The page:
Date: February 1, 1995
Creator: Duncan, D.R.; Valero, O.J.; Hyre, R.A.; Pottmeyer, J.A.; Millar, J.S. & Reddick, J.A.
Partner: UNT Libraries Government Documents Department

Export control guide: Spent nuclear fuel reprocessing and preparation of plutonium metal

Description: The international Treaty on the Non-Proliferation of Nuclear Weapons, also referred to as the Non-Proliferation Treaty (NPT), states in Article III, paragraph 2(b) that {open_quotes}Each State Party to the Treaty undertakes not to provide . . . equipment or material especially designed or prepared for the processing, use or production of special fissionable material to any non-nuclear-weapon State for peaceful purposes, unless the source or special fissionable material shall be subject to the safeguards required by this Article.{close_quotes} This guide was prepared to assist export control officials in the interpretation, understanding, and implementation of export laws and controls relating to the international Trigger List for irradiated nuclear fuel reprocessing equipment, components, and materials. The guide also contains information related to the production of plutonium metal. Reprocessing and its place in the nuclear fuel cycle are described briefly; the standard procedure to prepare metallic plutonium is discussed; steps used to prepare Trigger List controls are cited; descriptions of controlled items are given; and special materials of construction are noted. This is followed by a comprehensive description of especially designed or prepared equipment, materials, and components of reprocessing and plutonium metal processes and includes photographs and/or pictorial representations. The nomenclature of the Trigger List has been retained in the numbered sections of this document for clarity.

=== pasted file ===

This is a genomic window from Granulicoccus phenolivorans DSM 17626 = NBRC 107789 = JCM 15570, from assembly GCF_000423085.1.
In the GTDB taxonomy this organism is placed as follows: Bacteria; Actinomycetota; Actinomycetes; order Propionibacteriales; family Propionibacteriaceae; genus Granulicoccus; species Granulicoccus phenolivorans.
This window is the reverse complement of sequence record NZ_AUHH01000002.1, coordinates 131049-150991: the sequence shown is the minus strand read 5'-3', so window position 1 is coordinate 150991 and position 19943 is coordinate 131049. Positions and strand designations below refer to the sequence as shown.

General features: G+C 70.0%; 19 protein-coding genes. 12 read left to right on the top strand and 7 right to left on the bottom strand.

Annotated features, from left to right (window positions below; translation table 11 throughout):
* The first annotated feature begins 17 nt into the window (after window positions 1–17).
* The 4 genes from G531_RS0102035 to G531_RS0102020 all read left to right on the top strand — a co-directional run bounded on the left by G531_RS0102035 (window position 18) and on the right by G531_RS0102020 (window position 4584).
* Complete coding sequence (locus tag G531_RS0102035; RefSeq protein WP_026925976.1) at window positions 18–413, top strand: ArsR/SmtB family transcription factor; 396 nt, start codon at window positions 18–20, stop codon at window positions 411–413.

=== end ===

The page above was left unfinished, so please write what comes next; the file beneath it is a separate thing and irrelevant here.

Date: October 1, 1993
Partner: UNT Libraries Government Documents Department

1997 project of the year, PUREX deactivation project

Description: At the end of 1992, the PUREX and UO{sub 3} plants were deemed no longer necessary for the defense needs of the United States. Although no longer necessary, they were very costly to maintain in their post-operation state. The DOE embarked on a deactivation strategy for these plants to reduce the costs of providing continuous surveillance of the facilities and their hazards. Deactivation of the PUREX and UO{sub 3} plants was estimated to take 5 years and cost $222.5 million and result in an annual surveillance and maintenance cost of $2 million. Deactivation of the PUREX/UO{sub 3} plants officially began on October 1, 1993. The deactivation was 15 months ahead of the original schedule and $75 million under the original cost estimate. The annual cost of surveillance and maintenance of the plants was reduced to less than $1 million.
Date: February 13, 1998
Creator: Bailey, R.W.
Partner: UNT Libraries Government Documents Department

Plutonium Reclamation Facility incident response project progress report